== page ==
Doctor insights on:
Will Having A Hysterectomy Effect Bipolar Disorder
Also known as manic-depressive illness, bipolar disorder is a brain disorder that in its most severe form causes dramatic shifts in mood, from mania to depression. Symptoms of mania include markedly elevated mood and energy, reduced sleep and a reduced need for sleep, racing thoughts, and grandiose ideas. When mood changes are severe, psychotic ideation may be present. Symptoms of depression can include low energy, feeling sad, feelings of guilt and hopelessness that are out of proportion to the patient's actual situation, low motivation, inability to experience pleasure, and suicidal ideation. Sleep may be increased, and concentration may be impaired. Some manic patients may be extremely irritable rather than euphoric. Less severe but clearly abnormal mood ...Read more
Not much: But there may be a change in your symptoms for the better. ...Read more
Unlikely, unless...: Hormones can have an affect on mood, but unless the ovaries are removed along with the uterus, hysterectomy is unlikely to have a direct affect on bipolar disorder. However, a person has not come to grip psychologically with losing their uterus (e.g. Not being able to get pregnant again), then hysterectomy can trigger a depressive episode and thus destabilized bipolar disorder. ...Read more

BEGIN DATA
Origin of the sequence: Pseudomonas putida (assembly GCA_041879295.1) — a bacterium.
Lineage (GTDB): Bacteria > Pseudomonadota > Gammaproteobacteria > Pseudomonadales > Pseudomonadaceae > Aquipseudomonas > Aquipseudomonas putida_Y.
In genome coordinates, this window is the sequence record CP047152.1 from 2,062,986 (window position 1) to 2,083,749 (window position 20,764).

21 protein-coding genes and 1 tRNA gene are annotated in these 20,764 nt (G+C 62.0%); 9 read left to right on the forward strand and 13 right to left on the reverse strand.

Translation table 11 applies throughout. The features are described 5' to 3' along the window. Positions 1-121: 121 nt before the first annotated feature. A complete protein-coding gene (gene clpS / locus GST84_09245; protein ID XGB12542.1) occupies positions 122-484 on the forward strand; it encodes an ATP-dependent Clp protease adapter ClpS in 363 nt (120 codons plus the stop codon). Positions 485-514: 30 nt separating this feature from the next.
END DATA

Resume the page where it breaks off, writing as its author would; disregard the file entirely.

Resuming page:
Depends: Hysterectomies can be partial (leaving in at least one ovary) or total, removing uterous and both ovaries. In the latter case memopause is induced which can cause more mood symptoms. Some gyns will give hormone replacement if the patient is not already in menopause. Make sure your psychiatrist is informed and can help with adjustments. ...Read more
Medication/PsychT: Medication and psychotherapy both help with bipolar disorder in different ways. Medication will help with mood fluctuations and psychotherapy will help with symptom recognition and prevention as well as establishing routine/schedule, improving sleep, coping with the diagnosis of bipolar and looking for the triggers of mood swings. ...Read more
Bipolar disorder: If you do have to explain it to people, the best way is to tell the truth, which is: my mood may change without any specific reasons. I may feel depressed for a while, and then i may feel unusually happy and "up" for no particular reason. I may say things which do not make much sense, and some people may even feel annoyed by my overtalkativeness. ...Read moreSee 1 more doctor answer
Though depression is not required for diagnosis most people have both manic and depressive episodes and may have mixed episodes with features of both. Length of episodes vary, but are separated by "normal" periods of emotion and behavior. See my answers to similar ...Read more
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